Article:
Whisky Tasting Class 18: Bookish Notes
It is said that most of the whisky lovers are also lovers of reading. One of the things they like to do is stick their noses into a glass or a book. During the pandemic, whisky lovers who are isolated from their homes have plenty of time to enjoy the slow hours of tasting and reading.
A large tome bound in calfskin or a delicate cloth book with the scent of modern chemicals such as paper, ink and adhesives often fascinates reading enthusiasts. This flavor can also be found in many whiskies. The reason for this is this: the paper in the book and the magic of time.
The paper used to make books is made of wood pulp. After decades of decay, wood pulp releases many of the same aromatic compounds as in oak barrels. Scientists have even developed an odor wheel to describe and classify the smells in these old books, such as the biscuit-like aromas of vanillin, benzaldehyde, ethylbenzene, and furfural, which come from the degradation of wood compounds. Coupled with binding and mulching materials, they produce the bizarre scent of vanilla, almonds, dried leaves and grass, as well as the smell of polished antique bookcases, musty and old leather.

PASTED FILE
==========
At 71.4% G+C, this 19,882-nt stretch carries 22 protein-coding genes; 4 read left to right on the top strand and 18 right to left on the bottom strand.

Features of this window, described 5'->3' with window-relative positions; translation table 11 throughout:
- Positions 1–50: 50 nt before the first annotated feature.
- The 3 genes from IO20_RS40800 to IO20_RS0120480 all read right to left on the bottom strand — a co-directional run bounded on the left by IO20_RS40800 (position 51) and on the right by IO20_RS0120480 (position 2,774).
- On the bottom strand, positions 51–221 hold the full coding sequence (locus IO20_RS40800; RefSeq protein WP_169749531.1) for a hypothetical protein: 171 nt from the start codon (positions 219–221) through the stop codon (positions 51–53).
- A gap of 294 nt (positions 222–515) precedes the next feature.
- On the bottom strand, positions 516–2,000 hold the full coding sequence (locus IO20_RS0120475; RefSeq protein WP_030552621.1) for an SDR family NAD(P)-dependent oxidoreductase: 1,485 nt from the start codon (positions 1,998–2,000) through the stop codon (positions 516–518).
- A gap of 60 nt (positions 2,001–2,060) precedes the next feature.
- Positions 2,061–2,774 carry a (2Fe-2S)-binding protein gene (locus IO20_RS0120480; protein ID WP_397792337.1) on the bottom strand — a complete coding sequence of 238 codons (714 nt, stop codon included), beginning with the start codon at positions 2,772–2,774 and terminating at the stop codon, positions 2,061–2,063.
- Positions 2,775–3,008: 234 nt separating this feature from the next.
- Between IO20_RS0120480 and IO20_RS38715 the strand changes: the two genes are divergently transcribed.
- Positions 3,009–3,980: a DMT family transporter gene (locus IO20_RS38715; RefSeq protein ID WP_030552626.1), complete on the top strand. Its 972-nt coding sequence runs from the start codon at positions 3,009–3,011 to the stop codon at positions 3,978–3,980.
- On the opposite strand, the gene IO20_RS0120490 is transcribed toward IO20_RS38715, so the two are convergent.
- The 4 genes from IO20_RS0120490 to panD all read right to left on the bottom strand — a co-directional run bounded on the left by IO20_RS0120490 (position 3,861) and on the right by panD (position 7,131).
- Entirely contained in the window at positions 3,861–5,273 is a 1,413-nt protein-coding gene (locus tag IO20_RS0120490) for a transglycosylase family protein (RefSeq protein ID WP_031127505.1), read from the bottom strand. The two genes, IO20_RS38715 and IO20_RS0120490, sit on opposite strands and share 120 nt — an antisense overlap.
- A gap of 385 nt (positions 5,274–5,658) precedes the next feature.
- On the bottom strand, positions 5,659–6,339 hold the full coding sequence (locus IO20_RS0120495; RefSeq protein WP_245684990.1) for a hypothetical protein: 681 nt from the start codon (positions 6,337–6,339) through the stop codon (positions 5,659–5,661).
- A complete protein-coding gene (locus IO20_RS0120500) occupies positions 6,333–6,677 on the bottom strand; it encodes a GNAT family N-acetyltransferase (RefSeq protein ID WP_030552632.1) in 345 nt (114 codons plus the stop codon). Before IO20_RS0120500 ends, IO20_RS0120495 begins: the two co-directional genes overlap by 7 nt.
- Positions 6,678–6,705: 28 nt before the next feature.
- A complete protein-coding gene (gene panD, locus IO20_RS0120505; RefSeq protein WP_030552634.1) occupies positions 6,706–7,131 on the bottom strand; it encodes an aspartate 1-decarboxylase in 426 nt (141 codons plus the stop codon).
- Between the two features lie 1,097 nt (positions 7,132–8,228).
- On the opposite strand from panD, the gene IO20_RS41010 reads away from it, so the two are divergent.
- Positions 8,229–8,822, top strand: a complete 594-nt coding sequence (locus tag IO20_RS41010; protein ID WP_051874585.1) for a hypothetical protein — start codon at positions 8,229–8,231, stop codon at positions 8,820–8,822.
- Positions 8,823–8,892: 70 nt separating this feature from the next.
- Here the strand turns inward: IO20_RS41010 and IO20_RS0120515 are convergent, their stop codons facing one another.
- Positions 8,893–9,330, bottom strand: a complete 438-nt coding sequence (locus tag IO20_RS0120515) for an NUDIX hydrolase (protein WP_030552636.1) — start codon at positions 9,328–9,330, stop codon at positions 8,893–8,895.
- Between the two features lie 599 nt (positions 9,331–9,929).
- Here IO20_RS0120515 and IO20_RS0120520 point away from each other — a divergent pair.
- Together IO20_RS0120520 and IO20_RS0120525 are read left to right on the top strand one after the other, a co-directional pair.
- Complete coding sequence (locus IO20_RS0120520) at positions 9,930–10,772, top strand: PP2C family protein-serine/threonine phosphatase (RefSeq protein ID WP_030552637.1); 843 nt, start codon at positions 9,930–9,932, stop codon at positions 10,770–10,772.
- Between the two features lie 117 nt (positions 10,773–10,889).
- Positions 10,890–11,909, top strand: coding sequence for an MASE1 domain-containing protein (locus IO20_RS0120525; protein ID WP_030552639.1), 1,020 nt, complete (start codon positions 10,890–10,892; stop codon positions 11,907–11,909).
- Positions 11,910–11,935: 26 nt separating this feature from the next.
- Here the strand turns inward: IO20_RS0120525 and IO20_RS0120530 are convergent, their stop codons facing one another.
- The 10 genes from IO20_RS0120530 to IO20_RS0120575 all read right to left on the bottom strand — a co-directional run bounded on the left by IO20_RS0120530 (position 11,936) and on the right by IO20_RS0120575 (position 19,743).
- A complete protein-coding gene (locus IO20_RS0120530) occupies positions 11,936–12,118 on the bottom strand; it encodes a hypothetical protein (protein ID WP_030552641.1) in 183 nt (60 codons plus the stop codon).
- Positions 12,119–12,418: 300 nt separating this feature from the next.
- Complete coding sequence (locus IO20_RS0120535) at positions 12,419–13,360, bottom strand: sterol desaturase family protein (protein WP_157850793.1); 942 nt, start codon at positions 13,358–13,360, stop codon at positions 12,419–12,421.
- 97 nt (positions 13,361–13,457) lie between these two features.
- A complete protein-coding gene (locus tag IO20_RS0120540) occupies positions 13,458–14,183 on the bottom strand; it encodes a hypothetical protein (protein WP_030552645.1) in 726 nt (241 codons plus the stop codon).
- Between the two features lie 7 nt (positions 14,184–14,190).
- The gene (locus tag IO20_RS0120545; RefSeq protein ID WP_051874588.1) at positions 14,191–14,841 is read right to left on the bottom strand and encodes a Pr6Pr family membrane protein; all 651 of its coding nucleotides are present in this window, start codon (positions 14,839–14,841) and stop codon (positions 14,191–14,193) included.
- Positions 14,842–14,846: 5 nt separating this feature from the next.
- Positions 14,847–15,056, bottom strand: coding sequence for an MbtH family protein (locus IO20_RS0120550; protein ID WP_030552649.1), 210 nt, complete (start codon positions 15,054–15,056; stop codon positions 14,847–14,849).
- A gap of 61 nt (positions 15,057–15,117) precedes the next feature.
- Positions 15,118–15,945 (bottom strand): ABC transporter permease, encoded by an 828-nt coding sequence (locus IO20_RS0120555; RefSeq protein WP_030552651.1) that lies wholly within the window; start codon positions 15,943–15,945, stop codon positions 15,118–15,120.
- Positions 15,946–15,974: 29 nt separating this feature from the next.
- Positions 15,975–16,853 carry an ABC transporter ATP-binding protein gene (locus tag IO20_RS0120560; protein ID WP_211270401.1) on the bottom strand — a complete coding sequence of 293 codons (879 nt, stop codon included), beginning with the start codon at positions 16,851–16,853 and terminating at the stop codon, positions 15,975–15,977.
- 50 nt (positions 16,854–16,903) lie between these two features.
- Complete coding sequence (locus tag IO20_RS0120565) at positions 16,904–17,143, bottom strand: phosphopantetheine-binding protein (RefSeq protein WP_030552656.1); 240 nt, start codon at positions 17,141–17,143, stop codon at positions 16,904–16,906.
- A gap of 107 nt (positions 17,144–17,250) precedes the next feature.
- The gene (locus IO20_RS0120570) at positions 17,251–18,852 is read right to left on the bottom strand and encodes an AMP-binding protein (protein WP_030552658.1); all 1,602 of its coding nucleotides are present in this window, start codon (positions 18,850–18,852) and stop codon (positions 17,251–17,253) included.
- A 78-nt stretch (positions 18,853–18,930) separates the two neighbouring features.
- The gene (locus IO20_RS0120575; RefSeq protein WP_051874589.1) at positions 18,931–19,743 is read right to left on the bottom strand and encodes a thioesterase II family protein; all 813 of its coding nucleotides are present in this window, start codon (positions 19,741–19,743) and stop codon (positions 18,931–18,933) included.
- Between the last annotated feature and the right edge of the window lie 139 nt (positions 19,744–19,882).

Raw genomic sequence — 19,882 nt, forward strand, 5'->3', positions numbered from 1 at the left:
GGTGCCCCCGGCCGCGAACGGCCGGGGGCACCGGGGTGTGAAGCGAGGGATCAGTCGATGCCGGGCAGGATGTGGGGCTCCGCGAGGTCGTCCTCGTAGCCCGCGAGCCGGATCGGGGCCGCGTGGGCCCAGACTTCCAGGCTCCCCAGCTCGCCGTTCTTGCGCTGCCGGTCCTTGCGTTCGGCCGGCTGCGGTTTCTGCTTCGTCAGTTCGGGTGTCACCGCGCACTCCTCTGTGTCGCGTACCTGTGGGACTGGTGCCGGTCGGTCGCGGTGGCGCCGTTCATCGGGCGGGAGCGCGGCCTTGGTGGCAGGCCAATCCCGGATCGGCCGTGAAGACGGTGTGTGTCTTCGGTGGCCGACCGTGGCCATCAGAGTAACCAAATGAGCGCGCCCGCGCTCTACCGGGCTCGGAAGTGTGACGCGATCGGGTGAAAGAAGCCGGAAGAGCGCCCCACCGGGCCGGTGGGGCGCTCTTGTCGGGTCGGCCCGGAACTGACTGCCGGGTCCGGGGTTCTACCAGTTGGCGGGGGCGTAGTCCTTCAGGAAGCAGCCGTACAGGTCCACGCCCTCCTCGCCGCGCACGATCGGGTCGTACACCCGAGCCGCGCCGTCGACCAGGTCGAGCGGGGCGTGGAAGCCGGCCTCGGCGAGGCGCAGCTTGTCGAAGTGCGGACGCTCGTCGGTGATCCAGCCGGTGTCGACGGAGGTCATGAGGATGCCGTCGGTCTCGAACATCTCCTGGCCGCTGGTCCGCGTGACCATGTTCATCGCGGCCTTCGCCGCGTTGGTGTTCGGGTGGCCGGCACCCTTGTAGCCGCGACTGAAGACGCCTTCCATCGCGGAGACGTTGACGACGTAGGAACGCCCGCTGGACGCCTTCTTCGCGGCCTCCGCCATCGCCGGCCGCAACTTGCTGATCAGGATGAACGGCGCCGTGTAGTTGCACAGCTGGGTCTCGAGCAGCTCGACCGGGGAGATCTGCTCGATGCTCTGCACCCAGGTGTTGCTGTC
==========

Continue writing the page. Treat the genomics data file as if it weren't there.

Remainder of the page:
For many, these enchanting aromas are a symbol of ripe whisky.
To familiarize yourself with such aromas and flavours, start with refill or triple-fill bourbon barrel-aged malt whisky or grain whisky. Older malt, bourbon and rye whiskies that have been refilled in sherry barrels also reveal more ripe leather, nuts and woody features.
1, the United States New Riff Backsetter Peated Backset Bottled in Bond Rye, old books, polished oak, nuts;
2. Kanosuke New Born, new book, pea pods, binding glue, Belgian chocolate;
3. Deanston 12 years old, Scotland, leather, figs, polished calfskin covers, tobacco.